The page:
His widow, Joanna, married, shortly after his death, Richard Vewetree, of Burnham Westgate, in Norfolk, and died in 1421. Before her decease she solemnly revoked her will, devising the manor of Mutford, &c., having executed it by constraint, and under the influence of her second husband. Upon the extinction of the family of Hengrave, in the person of Sir Thomas, their estates descended to the Thorpes of Ashwelthorpe, in Norfolk, in right of Beatrix de Hengrave, who married Sir Robert Thorpe, as before shown; but the manor of Mutford seems to have escheated to the Crown.
In the ninth of Richard II., Michael de la Pole, Earl of Suffolk, had a grant of various manors and estates in Suffolk; 25th January, nineteenth of Henry VII., Edmund de la Pole was attainted of treason, whereupon, amongst others, the manor of Mutford came to the hands of the Crown, and by grant of 15th June, first of Henry VIII., the said manor, with others, was granted to Edward Jernyngham, Esq., and Mary his wife, which grant they afterwards surrendered into Chancery, and thereupon, 28th January, second of Henry VIII., the same manors and estates were granted to the said Edward Jernyngham and wife, and the heirs of their bodies: these were afterwards sold by Henry Jernegan, and Henry Jernegan his son, to Thomas and Christopher Hirne, and by letters patent, 28th October, fifth of James I., the King, on the petition of the Earl of Montgomery, granted the reversion of the said manors, &c., to hold to Clement Hirne and his heirs by fealty only and an annual rent. A sale was afterwards made by Sir Thomas Hirne, Knt., to Sir John Heveningham, Knt., and Dame Bridget his wife; and this sale was confirmed by Act of Parliament, seventh of James I. William Heveningham, son of the said Sir John, being one of the judges of King Charles, committed high treason, and was attainted by Act of Parliament, whereby his manors, &c., became forfeited to the Crown, and by letters patent, 28th September, thirteenth of Charles II., the King granted the said manors, &c., to Bryan Viscount Cullen and others. These grantees were trustees for Lady Mary Heveningham; and in 1678, Sir Thomas Allin, Knt., purchased these estates, from whom they eventually came to the Anguishes, and passed to the present possessor, Samuel Morton Peto, Esq.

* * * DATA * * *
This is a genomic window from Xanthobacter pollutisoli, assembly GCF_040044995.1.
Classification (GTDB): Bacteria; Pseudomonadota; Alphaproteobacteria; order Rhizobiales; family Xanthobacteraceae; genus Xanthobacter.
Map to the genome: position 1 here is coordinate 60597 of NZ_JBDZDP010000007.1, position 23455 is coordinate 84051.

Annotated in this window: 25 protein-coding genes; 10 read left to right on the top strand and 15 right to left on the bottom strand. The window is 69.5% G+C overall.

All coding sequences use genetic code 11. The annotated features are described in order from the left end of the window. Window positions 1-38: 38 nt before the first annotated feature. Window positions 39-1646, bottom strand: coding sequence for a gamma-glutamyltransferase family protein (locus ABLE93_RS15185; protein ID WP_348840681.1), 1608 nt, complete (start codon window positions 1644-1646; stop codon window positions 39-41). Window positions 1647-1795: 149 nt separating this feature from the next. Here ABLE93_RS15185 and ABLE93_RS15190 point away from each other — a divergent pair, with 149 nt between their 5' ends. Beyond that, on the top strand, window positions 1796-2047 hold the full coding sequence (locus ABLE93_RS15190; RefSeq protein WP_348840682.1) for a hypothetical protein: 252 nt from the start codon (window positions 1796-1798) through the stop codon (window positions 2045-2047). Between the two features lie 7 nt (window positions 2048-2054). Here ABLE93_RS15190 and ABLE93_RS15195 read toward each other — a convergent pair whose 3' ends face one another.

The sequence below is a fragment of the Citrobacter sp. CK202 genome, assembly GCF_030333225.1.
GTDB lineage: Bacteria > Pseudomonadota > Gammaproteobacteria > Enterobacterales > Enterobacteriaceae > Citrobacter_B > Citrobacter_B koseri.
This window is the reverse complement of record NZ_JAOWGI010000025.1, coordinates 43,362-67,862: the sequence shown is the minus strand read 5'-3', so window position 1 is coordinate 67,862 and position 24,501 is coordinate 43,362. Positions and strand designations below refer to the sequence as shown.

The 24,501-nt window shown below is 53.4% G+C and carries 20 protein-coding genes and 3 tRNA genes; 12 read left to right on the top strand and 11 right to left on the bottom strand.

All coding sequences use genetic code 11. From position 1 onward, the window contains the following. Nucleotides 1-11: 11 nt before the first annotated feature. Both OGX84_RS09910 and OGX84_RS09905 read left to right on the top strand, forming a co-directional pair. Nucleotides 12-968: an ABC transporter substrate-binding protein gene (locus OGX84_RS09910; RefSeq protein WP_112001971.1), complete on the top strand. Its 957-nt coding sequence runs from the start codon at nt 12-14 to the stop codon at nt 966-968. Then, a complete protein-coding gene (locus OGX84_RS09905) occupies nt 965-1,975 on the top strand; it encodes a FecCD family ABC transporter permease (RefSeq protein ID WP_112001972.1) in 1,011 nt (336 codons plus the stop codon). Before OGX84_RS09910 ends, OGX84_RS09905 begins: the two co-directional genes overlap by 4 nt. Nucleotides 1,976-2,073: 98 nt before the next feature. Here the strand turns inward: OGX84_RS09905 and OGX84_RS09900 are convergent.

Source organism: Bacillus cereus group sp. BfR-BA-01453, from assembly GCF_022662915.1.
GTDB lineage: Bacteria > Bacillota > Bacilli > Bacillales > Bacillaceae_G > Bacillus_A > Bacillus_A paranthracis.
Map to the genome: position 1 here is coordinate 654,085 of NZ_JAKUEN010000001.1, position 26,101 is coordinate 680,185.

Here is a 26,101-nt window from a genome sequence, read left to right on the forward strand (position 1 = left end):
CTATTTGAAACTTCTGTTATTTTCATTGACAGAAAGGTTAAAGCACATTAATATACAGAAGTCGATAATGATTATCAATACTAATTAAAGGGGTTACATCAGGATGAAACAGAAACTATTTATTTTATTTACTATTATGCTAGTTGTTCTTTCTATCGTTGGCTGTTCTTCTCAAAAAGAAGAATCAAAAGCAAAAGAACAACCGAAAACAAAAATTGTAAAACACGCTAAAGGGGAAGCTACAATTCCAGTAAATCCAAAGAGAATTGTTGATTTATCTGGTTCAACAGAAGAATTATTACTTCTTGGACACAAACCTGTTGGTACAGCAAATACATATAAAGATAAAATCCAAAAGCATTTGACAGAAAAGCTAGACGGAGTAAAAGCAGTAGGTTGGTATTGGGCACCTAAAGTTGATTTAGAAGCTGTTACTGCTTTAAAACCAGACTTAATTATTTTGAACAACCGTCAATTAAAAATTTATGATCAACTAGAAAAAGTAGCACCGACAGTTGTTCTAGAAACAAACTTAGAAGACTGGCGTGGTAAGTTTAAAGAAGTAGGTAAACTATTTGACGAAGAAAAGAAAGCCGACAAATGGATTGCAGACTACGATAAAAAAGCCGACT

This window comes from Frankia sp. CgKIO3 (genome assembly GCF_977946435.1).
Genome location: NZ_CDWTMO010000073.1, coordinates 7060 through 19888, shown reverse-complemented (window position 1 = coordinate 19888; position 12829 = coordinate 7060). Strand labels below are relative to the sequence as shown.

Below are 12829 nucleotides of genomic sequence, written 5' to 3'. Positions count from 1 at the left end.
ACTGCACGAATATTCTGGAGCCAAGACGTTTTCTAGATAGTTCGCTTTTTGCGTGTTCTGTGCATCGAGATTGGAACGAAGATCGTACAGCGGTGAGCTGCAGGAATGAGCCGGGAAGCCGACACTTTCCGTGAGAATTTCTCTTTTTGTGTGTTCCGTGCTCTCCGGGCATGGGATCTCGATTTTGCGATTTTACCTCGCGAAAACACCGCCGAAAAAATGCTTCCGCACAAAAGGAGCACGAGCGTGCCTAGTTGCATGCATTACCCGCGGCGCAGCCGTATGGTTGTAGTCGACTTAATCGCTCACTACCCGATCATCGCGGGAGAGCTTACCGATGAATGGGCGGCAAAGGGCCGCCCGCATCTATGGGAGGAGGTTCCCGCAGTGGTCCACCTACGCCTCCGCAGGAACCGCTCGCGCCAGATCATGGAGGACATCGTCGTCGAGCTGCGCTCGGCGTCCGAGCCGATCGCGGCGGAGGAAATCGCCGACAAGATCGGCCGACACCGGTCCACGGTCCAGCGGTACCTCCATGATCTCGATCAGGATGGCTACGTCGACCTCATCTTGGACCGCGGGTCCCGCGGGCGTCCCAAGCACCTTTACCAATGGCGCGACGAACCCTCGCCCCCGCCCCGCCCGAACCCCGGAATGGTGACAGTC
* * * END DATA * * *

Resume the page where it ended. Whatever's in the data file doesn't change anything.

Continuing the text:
There appears to have been a family of some consideration in their day, which took their name from this village; for in 1329, Sir John de Mutford, one of the judges in the Common Pleas, in the reign of Edward II., of the knightly family of the Mutfords of Mutford, in Suffolk, was buried in the cathedral of Norwich. (fn. 9)
A winding stream of water, which rises in the parish of St. Laurence Ilketshall, enters this parish at a point called Ellough Bridge. It thence proceeds in a southeasterly direction, and falls into the ocean at Benacre sluice, forming the boundary line between the Hundreds of Mutford and Blything. It was probably a much more considerable stream in ancient days, as Holingshed notices it in his rivers of England. "Willingham water commeth by Hensted, Einsted, or Enistate, and falleth into the sea by south of Kesland." In the meadows around Mutford Hall, old trees are occasionally found in the soil, which rise, at uncertain intervals, to the surface; and which must have been deposited there by violent floods, centuries ago. These, by retarding the rapidity of succeeding inundations, have caused the stream to precipitate an earthy deposit, which by a sure but imperceptible action has raised the bed of the channel, and gradually covered it with a firm and fertile herbage.
Mutford Hall stands near the edge of the marshes on a rising ground, and is now converted into a farm-house. It seems to have been built late in Elizabeth's reign. Many of its old chimneys remain unaltered, but the front is completely modernized. It contains some good sized, but low apartments, and is now the property of Mr. Gilbert, of Thorpe, near Norwich, who bought it of the late Mr. Dowson, of Geldeston, in Norfolk.